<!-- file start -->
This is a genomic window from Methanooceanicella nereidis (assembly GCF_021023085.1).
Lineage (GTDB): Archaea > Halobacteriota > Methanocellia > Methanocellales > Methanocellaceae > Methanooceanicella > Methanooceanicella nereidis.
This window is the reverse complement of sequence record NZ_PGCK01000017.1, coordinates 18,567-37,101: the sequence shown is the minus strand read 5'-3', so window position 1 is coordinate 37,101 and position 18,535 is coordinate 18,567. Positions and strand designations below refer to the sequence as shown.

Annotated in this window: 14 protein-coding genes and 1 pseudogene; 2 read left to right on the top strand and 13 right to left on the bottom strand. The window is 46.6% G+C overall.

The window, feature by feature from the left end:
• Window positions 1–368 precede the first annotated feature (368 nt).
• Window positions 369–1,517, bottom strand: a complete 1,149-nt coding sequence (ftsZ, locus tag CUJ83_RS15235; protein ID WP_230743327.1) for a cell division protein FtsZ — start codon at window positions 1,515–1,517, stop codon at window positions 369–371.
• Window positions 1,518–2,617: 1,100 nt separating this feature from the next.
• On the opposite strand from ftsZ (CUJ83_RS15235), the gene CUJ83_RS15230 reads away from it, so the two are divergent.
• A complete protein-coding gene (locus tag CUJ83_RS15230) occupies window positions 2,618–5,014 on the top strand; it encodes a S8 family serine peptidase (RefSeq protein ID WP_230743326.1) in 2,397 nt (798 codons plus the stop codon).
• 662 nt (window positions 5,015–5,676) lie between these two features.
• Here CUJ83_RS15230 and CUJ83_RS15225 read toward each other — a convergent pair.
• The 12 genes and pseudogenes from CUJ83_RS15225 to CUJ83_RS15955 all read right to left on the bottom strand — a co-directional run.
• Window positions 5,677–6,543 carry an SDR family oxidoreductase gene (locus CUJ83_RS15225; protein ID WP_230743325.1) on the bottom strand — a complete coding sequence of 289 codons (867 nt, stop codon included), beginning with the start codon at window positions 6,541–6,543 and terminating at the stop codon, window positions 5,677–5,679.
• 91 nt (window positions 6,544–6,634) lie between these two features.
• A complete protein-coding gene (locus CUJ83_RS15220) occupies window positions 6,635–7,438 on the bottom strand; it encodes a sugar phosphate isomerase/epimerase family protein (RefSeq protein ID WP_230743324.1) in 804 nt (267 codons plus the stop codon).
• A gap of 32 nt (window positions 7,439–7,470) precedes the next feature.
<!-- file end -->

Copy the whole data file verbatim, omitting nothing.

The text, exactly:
This is a genomic window from Methanooceanicella nereidis (assembly GCF_021023085.1).
Lineage (GTDB): Archaea > Halobacteriota > Methanocellia > Methanocellales > Methanocellaceae > Methanooceanicella > Methanooceanicella nereidis.
This window is the reverse complement of sequence record NZ_PGCK01000017.1, coordinates 18,567-37,101: the sequence shown is the minus strand read 5'-3', so window position 1 is coordinate 37,101 and position 18,535 is coordinate 18,567. Positions and strand designations below refer to the sequence as shown.

Annotated in this window: 14 protein-coding genes and 1 pseudogene; 2 read left to right on the top strand and 13 right to left on the bottom strand. The window is 46.6% G+C overall.

The window, feature by feature from the left end:
• Window positions 1–368 precede the first annotated feature (368 nt).
• Window positions 369–1,517, bottom strand: a complete 1,149-nt coding sequence (ftsZ, locus tag CUJ83_RS15235; protein ID WP_230743327.1) for a cell division protein FtsZ — start codon at window positions 1,515–1,517, stop codon at window positions 369–371.
• Window positions 1,518–2,617: 1,100 nt separating this feature from the next.
• On the opposite strand from ftsZ (CUJ83_RS15235), the gene CUJ83_RS15230 reads away from it, so the two are divergent.
• A complete protein-coding gene (locus tag CUJ83_RS15230) occupies window positions 2,618–5,014 on the top strand; it encodes a S8 family serine peptidase (RefSeq protein ID WP_230743326.1) in 2,397 nt (798 codons plus the stop codon).
• 662 nt (window positions 5,015–5,676) lie between these two features.
• Here CUJ83_RS15230 and CUJ83_RS15225 read toward each other — a convergent pair.
• The 12 genes and pseudogenes from CUJ83_RS15225 to CUJ83_RS15955 all read right to left on the bottom strand — a co-directional run.
• Window positions 5,677–6,543 carry an SDR family oxidoreductase gene (locus CUJ83_RS15225; protein ID WP_230743325.1) on the bottom strand — a complete coding sequence of 289 codons (867 nt, stop codon included), beginning with the start codon at window positions 6,541–6,543 and terminating at the stop codon, window positions 5,677–5,679.
• 91 nt (window positions 6,544–6,634) lie between these two features.
• A complete protein-coding gene (locus CUJ83_RS15220) occupies window positions 6,635–7,438 on the bottom strand; it encodes a sugar phosphate isomerase/epimerase family protein (RefSeq protein ID WP_230743324.1) in 804 nt (267 codons plus the stop codon).
• A gap of 32 nt (window positions 7,439–7,470) precedes the next feature.